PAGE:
Don’t wait for potential Omicron booster — Delta still dominant, top doctors say

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Canada’s top doctors said Friday that the jury is still out on whether the Omron variant can evade the protection offered by current COVID-19 vaccines – but the continued proliferation of the delta variant makes your booster shot vital.

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His remarks came as Canada’s National Advisory Committee on Immunization (NACI) “strongly” recommended that adults age 50 and older be offered a booster shot. He said Canadians aged 18 to 49 could be “offered the booster” — six months after their second dose.

“Omicron isn’t really widespread in Canada. It’s very new,” said deputy chief public health officer Dr. Howard Njoo, speaking in French on Friday.

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“But right now, Delta is kind of our concern – and the vaccines we are currently administering are effective against serious disease and are effective against Delta. Today’s recommendations on booster shots will help protect people against COVID-19. are there to help make it better.”

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Njoo said the Omicron variant is “still being studied” and researchers are “trying to understand its implications,” in particular in three areas: infection, severity and impact on vaccines. Based on what they find, it’s possible that experts “could come up with other vaccines optimized for Omicron, or other forms,” ​​Najoo said.

“But it lies in the future. For now, it is really important to point out that it is not a good idea to wait for another vaccine to arrive until later, because it will take at least several months,” he explained.

“For now it’s really important to deal with the situation directly.”

“The world will have more information about whether the Omicron COVID-19 variant is more transmissible than other variants “within days,” a top World Health Organization official said on Wednesday.

According to the most recent data from the government, the Delta variant makes up nearly 100 percent of the COVID-19 types of concern found in Canada. So far, only six cases of the Omicron variant have been confirmed.

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“For now it’s really important to state that if you’re in the high-risk category, if you’re over 50, it’s a really good idea to get your booster shot,” Nju said.

The WHO has warned that the Granthshala risk from omicron is “very high”, with early evidence suggesting it may be more contagious than other forms of anxiety.

According to Chief Public Health Officer Dr. Theresa Tam, the virus has multiple mutations in two key regions of the spike protein, including regions that can enhance transmission efficiency, and regions that may provide immunity to vaccines. can affect.

In general, there is “no question” that a third COVID-19 vaccine dose is “very useful in boosting immunity”, said Dr., an infectious disease specialist at Queen’s University in Kingston, Ontario. According to Gerald Evans, who spoke. Granthshala news on Wednesday.

The immunity provided by the third COVID-19 vaccine dose, Evans said, “will likely cover most variants, including Omicron.”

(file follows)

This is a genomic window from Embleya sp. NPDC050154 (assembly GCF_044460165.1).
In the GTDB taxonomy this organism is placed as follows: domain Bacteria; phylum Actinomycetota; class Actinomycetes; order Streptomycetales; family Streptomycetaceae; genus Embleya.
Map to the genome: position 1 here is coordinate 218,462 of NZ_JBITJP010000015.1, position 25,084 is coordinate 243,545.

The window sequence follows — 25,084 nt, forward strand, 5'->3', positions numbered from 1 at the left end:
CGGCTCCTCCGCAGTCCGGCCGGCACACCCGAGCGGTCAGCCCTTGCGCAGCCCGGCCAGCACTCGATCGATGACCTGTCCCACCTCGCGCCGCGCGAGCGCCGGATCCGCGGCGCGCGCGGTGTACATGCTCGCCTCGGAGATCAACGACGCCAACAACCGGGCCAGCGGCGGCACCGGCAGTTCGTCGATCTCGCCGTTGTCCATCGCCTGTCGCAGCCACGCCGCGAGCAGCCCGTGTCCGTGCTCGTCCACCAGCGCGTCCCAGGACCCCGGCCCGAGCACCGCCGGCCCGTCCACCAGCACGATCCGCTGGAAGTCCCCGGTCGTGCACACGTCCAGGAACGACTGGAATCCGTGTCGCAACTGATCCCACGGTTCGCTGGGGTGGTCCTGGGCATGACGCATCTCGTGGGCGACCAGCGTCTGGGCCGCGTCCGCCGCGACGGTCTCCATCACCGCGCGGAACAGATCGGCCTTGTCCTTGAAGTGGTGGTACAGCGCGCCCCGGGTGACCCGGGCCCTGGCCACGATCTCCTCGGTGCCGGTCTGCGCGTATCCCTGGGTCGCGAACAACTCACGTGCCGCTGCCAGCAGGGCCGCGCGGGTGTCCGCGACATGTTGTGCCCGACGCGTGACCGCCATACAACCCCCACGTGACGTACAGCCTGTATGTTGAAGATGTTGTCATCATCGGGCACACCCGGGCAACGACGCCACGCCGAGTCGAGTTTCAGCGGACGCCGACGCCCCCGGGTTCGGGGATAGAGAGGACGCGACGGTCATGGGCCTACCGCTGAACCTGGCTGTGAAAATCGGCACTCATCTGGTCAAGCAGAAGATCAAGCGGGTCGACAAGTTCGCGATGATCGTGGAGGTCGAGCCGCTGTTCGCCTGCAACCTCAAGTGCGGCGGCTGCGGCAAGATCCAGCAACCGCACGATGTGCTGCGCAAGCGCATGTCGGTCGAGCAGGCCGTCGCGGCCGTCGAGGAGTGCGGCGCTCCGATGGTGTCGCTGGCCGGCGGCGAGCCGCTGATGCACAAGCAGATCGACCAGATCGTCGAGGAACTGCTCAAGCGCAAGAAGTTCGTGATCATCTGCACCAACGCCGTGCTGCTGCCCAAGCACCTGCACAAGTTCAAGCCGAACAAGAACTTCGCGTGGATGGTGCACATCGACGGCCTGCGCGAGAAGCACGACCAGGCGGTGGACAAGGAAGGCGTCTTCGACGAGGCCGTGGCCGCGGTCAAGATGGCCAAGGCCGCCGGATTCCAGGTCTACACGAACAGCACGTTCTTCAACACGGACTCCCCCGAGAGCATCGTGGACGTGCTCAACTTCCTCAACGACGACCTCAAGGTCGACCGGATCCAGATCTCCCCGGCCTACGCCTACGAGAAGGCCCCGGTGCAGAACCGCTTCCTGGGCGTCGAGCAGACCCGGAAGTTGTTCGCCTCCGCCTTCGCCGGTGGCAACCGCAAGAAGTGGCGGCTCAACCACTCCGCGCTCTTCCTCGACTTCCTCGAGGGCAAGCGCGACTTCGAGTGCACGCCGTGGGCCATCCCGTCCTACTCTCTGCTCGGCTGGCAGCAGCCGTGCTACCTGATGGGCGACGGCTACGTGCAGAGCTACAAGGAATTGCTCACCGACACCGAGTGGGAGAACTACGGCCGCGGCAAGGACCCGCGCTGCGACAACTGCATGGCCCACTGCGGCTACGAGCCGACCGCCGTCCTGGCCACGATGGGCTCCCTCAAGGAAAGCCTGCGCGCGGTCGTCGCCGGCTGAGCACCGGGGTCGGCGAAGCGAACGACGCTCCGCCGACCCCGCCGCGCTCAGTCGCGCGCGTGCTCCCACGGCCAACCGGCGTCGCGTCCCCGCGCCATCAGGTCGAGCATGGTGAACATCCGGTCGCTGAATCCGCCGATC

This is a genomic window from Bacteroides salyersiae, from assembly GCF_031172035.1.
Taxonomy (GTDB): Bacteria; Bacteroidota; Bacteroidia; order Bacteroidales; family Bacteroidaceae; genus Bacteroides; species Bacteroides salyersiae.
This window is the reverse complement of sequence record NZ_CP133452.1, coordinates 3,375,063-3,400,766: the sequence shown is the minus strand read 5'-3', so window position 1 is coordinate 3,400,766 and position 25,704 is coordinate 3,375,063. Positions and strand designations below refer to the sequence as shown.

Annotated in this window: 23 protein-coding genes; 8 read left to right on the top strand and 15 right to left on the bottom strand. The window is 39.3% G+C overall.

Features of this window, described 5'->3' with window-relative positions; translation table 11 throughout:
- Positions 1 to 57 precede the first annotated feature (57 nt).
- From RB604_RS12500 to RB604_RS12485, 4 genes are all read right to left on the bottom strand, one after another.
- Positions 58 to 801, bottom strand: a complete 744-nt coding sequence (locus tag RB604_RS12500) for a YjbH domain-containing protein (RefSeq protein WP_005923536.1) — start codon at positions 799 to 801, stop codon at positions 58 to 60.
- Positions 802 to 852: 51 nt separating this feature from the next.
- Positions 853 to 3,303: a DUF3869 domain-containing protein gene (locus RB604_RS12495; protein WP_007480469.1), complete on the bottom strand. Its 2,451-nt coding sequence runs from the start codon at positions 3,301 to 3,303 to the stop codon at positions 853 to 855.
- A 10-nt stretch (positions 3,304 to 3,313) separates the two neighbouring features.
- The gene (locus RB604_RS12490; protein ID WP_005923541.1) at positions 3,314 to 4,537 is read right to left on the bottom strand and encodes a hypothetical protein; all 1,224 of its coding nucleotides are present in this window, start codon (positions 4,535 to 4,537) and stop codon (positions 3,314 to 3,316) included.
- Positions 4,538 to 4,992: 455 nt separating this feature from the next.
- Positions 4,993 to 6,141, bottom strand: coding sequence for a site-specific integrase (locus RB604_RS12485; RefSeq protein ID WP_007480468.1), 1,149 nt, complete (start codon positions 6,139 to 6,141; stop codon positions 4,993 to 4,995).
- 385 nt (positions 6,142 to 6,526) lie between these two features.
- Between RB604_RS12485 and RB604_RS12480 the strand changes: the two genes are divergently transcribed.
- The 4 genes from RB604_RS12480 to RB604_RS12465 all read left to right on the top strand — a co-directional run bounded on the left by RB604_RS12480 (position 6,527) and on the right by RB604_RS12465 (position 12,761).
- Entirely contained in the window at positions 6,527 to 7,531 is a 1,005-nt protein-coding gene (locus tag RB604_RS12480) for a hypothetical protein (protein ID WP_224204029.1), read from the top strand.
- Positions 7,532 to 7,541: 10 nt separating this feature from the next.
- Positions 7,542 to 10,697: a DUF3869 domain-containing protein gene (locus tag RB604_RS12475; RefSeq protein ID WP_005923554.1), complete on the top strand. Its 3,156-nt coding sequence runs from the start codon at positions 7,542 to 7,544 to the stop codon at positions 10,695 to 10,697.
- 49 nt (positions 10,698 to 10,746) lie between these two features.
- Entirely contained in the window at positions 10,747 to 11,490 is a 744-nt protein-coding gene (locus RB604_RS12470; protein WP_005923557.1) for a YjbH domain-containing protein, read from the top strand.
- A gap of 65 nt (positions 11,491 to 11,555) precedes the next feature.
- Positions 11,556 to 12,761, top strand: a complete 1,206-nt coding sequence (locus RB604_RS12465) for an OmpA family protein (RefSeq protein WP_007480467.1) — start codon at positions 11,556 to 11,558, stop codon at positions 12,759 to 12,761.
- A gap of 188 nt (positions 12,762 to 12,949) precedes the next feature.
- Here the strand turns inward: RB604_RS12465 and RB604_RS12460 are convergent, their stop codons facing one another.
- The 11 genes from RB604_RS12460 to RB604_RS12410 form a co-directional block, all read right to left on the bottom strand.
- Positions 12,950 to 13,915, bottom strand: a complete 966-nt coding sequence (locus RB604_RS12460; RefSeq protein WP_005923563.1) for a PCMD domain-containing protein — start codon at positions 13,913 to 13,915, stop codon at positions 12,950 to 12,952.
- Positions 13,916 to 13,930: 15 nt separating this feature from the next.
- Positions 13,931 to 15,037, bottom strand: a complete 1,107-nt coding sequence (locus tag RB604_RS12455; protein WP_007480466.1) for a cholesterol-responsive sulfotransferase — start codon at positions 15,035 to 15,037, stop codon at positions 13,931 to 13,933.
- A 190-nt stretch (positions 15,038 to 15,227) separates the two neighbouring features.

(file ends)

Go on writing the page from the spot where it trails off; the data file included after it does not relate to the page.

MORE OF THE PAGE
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“That would help you control things at a local level where, for example, Omicron shows some evidence of vaccine avoidance,” he said.

That’s because booster shots give your immune system “a chance to recover antibodies in response to vaccination,” explained Evans, which should strengthen your body’s ability to fight off the virus if you’re exposed to it.

However, according to Evans, we still don’t know much about the Omicron version.

“The evidence that is coming out is suggesting that we really need to address our concerns and concerns. It appears to cause mild infection or mild illness … and it certainly does.” At this point in time the vaccine appears to provide protection,” Evans said.

“It’s too early and too speculative, but people need to take a deep breath and relax about these things while we wait to find out more.”

Even if boosters prove to be an effective tool against this particular type, experts warn that until high vaccination rates are in place in every country around the world, new, potentially dangerous forms will continue to emerge.

This is because the virus “takes advantage of widespread infection, which causes viral replication, which allows it to mutate,” according to Evans.

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According to many public health experts, those mutations can sometimes be beneficial to the virus, for example, by making it more transmissible, or by teaching it to avoid vaccines. The more COVID-19 spreads, the more replication occurs – and the more likely a serious mutation is to be caught.

“In Africa, the vaccination rate is seven percent – seven percent compared to about 70-plus percent in Canada,” WHO adviser Dr. Peter Singer said in an interview with Granthshala News on Thursday.

“It’s a breeding ground for variants.”

Canada has committed to donate the equivalent of at least 200 million COVID-19 vaccine doses to the COVAX facility – a Granthshala vaccine-sharing initiative – by the end of 2022, A government website says,

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“This includes more than 50 million vaccine doses purchased by Canada that were determined by Health Canada to exceed our domestic needs, as well as financial support to COVAX for the purchase and distribution of doses,” it read.

“So far over 8.3 million surplus vaccine doses have been distributed through the COVAX facility. Canada has shared 762,080 doses of AstraZeneca with Latin countries through direct, bilateral arrangements.

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